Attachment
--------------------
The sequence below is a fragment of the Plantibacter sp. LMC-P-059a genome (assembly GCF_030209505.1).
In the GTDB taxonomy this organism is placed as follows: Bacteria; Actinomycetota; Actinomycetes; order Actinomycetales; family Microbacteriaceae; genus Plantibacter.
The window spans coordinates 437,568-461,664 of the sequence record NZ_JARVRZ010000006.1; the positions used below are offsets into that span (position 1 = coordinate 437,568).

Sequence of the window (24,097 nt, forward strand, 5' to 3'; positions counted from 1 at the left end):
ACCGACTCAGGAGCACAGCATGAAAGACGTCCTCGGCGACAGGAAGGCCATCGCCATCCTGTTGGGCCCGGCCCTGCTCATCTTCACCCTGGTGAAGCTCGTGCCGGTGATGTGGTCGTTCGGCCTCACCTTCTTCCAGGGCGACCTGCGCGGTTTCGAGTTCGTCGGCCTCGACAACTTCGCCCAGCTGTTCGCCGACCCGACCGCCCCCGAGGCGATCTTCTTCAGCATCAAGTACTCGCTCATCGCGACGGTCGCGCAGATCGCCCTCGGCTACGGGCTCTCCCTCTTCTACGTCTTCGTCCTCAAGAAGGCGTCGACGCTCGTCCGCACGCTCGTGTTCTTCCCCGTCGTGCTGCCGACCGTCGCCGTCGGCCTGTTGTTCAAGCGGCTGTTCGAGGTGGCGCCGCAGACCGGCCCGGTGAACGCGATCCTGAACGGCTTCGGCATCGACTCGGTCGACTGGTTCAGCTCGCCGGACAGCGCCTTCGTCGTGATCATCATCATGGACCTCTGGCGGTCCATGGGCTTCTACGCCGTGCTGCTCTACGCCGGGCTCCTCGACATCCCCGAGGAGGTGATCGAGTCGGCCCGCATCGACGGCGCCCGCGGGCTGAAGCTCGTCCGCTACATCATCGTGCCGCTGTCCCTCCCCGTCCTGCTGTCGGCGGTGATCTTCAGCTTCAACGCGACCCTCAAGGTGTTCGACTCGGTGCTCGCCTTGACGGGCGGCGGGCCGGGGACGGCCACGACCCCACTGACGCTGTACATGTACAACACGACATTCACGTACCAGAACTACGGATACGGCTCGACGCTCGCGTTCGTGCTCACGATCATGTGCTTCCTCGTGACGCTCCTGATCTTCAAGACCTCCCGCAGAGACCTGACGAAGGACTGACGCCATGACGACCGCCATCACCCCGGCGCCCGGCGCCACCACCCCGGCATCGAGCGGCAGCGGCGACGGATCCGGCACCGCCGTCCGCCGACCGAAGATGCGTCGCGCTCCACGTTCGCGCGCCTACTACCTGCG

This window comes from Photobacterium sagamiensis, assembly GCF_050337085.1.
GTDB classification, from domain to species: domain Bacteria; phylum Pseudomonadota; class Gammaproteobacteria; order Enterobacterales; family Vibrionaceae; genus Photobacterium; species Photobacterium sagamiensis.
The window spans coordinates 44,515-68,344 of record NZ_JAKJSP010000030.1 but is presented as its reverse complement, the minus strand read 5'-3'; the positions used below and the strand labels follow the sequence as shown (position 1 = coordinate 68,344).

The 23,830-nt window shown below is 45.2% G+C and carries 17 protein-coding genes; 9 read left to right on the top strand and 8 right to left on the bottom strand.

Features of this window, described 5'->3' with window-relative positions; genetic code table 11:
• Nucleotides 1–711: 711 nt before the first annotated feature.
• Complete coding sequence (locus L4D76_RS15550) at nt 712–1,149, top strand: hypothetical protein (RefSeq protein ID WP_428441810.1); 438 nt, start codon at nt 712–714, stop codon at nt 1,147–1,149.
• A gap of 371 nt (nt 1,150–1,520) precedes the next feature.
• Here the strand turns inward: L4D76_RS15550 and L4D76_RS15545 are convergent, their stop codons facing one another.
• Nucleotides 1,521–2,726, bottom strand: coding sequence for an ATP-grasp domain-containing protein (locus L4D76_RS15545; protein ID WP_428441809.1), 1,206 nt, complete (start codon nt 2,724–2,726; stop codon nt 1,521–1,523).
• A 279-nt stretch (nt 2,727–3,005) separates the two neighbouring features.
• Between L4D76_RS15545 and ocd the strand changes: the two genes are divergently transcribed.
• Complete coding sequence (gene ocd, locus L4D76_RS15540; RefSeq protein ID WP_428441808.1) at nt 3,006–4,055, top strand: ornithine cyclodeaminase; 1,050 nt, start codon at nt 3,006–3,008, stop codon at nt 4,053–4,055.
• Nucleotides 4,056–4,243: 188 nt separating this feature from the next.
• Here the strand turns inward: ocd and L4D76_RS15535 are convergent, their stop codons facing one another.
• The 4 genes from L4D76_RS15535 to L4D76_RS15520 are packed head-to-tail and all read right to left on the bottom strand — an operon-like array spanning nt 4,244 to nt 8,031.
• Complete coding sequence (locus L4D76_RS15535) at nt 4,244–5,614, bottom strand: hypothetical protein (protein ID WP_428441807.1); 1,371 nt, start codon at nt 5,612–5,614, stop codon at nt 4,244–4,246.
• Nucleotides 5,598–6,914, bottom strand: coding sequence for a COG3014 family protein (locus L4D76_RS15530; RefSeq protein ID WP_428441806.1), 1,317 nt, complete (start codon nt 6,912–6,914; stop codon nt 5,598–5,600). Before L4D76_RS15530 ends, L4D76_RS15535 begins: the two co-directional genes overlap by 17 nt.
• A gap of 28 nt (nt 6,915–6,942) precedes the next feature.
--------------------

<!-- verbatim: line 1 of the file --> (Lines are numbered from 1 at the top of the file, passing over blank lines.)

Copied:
The sequence below is a fragment of the Plantibacter sp. LMC-P-059a genome (assembly GCF_030209505.1).